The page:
Another informative paper in a 2009 issue of the Archives of Sexual Behavior was by Dr. Christopher Earls and Dr. Martin Lalumiere (2009) whose recruitment of a zoophile via the internet allowed them to establish the veracity of some of their respondents who contacted them online. For instance, one letter from “Possum” was long and detailed. Earls and Lalumiere noted that embedded within the email was a name. By cross-referencing the name with a number of different data banks (e.g., the Social Sciences Citation Index, Google, and Yahoo), they were able to verify several important demographic aspects of the person who sent the email. Possum soon realized he had inadvertently divulged his identity. Earls and Lalumiere were thus satisfied that the information supplied in the initial email was true and (with the person’s permission) published the case in the Archives of Sexual Behavior.

The utilization of a variety of online research methods can be a useful and practical way of examining many different aspects of zoophilic behaviour. As Earls and Lalumiere correctly noted, paraphiliacs recruited via medical treatment centres will tend to show more general pathology. Paraphiliacs recruited from prison samples will tend to have greater criminal histories, and paraphiliacs recruited online will tend to show better adjustment and perhaps better intellectual skills. Basically, compared to psychiatric patients and inmates, those recruited online would be expected to be computer sophisticated and more open to discussing their sexuality.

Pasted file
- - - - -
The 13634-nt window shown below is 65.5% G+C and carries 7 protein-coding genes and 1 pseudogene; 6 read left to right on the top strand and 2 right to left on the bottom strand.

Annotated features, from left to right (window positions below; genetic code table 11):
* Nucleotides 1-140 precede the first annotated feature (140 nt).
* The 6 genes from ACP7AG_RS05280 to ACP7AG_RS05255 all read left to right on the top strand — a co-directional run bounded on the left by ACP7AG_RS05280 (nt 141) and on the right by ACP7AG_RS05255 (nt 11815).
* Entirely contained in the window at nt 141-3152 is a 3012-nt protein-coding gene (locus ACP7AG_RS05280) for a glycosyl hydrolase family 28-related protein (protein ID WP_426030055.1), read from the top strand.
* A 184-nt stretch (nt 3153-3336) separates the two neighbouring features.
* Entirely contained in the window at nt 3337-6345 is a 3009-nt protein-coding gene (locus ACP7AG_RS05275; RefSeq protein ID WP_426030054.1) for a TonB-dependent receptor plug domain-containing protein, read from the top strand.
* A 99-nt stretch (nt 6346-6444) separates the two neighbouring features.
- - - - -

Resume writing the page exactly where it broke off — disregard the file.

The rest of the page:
Zoophiles’ familiarity with Internet technology – particularly as being online is often the best way to meet and communicate with other like-minded people – along with the anonymity of the media, may facilitate and enhance such studies being undertaken. The main disadvantages of online methodologies (such as self-selecting samples, issues concerning reliability and validity) are no different to those encountered in more conventional offline research methodologies.

Dr Mark Griffiths, Professor of Gambling Studies, International Gaming Research Unit, Nottingham Trent University, Nottingham, UK

Further reading